Audio-Technica ATH-M50X. The Only Headphone You Need. Unless You Hate Them.

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This cable detaches. The mechanism is very very satisfying. I sometimes just attach and detach the cable for fun. I’m not joking.

Ah, the Audio-Technica M50X. I like to call them “The Internet Darling.” They are the best-reviewed headphones on the planet. Their price is relatively affordable, starting at 150ish bucks. They now come in a few different colors, some of which cost more. They get recommended over and over, by countless outlets, as the perfect starter pro-grade headphone.

And some people really hate them.

I’m not one of those people! Not at all! I think they’re great and I’ve used mine pretty consistently over the last 6 months I’ve owned them. The original M50 was designed over a decade ago, primarily for use in recording applications. It became something of a cult sensation, and the M50X was designed to improve it, in part to capitalize on its unexpected popularity. It became Audio-Technica’s all-around performance headphone. They added a removable cable. They included three different cables in the box: a short mobile cable, a coiled cable, and a long straight cable. Please everyone, do this!!! Copy this! Seriously, why does only Audio-Technica do this? They also slightly refined the sound signature.

That sound signature is the main reason why some people have recently grown to hate these. Hate them, with a capital H and all the italics. Although it has its roots in a “balanced” studio sound signature, this headphone’s sound is tweaked in certain ranges. Enhanced, just a little. Critics say they just sound bad, that they’re not “flat enough.”

Here’s the thing. Thanks to Physics and the fact that we live within their bounds, no headphone can provide a truly “flat” response across every audible sound frequency. It’s just not possible. Further, because of the way the human ear works, and the way that sound enjoyment is highly subjective, a truly flat headphone would probably sound terrible to our ears. This subjectivity also means that some people will loathe the M50X in spite of most people thinking they sound great.

In spite of the tweaks, the M50X still has a studio- style balanced sound overall. The audio just pops a little more to human ears than is normal in this…genre. Do headphones have genres? Sure. Why not?

Detractors don’t like the strength of the bass and treble, and I get that. Both ranges are just a touch stronger than in most other studio-style headphones. But that’s what allows these to be jack-of-all-trades cans. That sound is what makes them so cool, at least to me. The bass is detailed and punchy, and the mids and highs are well-articulated, to the point where these aren’t super forgiving of poorly recorded material.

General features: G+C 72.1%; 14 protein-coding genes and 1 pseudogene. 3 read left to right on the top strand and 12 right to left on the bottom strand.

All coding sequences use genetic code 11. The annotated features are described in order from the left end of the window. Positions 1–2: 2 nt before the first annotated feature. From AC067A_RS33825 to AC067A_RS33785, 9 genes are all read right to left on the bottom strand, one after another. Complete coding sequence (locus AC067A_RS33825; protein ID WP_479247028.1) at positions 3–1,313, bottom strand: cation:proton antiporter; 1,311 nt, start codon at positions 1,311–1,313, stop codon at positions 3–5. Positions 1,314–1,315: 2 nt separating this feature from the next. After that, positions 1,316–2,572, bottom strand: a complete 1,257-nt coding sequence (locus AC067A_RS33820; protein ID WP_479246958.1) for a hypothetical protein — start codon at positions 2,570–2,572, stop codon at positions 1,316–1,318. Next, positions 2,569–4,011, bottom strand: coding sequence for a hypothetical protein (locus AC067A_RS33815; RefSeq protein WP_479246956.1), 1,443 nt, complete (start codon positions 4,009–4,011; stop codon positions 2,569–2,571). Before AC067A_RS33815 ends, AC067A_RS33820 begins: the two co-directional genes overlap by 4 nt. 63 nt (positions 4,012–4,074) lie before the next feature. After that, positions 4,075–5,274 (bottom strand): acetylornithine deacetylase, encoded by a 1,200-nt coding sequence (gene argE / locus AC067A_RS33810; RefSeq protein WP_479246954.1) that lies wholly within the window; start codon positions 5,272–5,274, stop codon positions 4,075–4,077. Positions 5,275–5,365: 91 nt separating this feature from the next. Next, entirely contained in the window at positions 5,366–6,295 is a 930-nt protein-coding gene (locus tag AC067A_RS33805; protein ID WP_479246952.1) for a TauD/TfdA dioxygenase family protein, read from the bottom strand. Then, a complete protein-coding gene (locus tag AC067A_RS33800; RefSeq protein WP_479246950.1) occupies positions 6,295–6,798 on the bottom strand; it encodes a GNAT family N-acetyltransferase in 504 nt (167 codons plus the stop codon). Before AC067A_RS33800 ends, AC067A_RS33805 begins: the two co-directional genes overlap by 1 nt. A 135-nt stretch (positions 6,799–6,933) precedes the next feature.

You could totally use these for monitoring. You could totally use them for fun, whether it be games, music, or movies. They’re light, durable, easily portable thanks to their folding hinges and included bag, and super comfy, thanks to the most adjustable design this side of the Blue Mo-Fi. The ear cups can rotate 180 degrees and also tilt up and down. They’re as easy to wear on your head as they are your neck. I only have to extend the arms about half-way out to fit them on my gargantuan melon. Impressive!

Perhaps some of the hate against the M50X seems like it’s just because they are mega-popular. Or maybe, it comes from unrealistic expectations for the sound of a “studio monitor,” especially in this price range.

Comfort is another point of contention I’ve seen. Some feel they’re too clampy. I agree that they’re clampy, but I don’t find them uncomfortable and as mentioned, I have a large head. I can whip my head around and they don’t fall off, but they also don’t cause any pain in my jaw or along the top of my head. They seal just fine around my glasses too. I described the feeling of wearing them to my girlfriend as “like wearing soft kittens around your head that are snuggling to you as tightly as they can.”

Some think the soundstage is too narrow. Headphone soundstaging is a…weird topic to talk about, because the little speakers are so close to your ears, that this actually won’t differ all that much from headphone to headphone. With well-recorded material, I find these to be just as spacious-sounding as any other premium headphone.

So. I love these personally. I easily see why they’re so recommended. They’re my go-to headphone for monitoring, they isolate reasonably well, and they’re light enough that I can toss them in my bag for my on-the-go use, no sweat. The three different cables are great too. You might be among those that hate them. You might think they’re too bright, or too bassy. I respect these opinions, and they’re not without cause. But odds are good that you’ll love them. They’re the most recommended headphone for a reason. They’ll expose detail in recordings you’ve never heard before. And they’re not very expensive. You can’t beat that!

Get them. They’re the safest buy in premium headphones. And then hope you’re not one of the people who thinks cilantro tastes like soap. Or something. Yes. Here is another photo because the internet likes photos.

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Can you tell these were designed for Studios over ten years ago? I actually kind of love how they look and feel. They’re mostly plastic save for a strong metal headband and hinges, but satisfyingly solid.

The end kthxbye.

I do radio voice work by day, and write by day and night. I studied film and production. I love audio, design, and music. Also video games.

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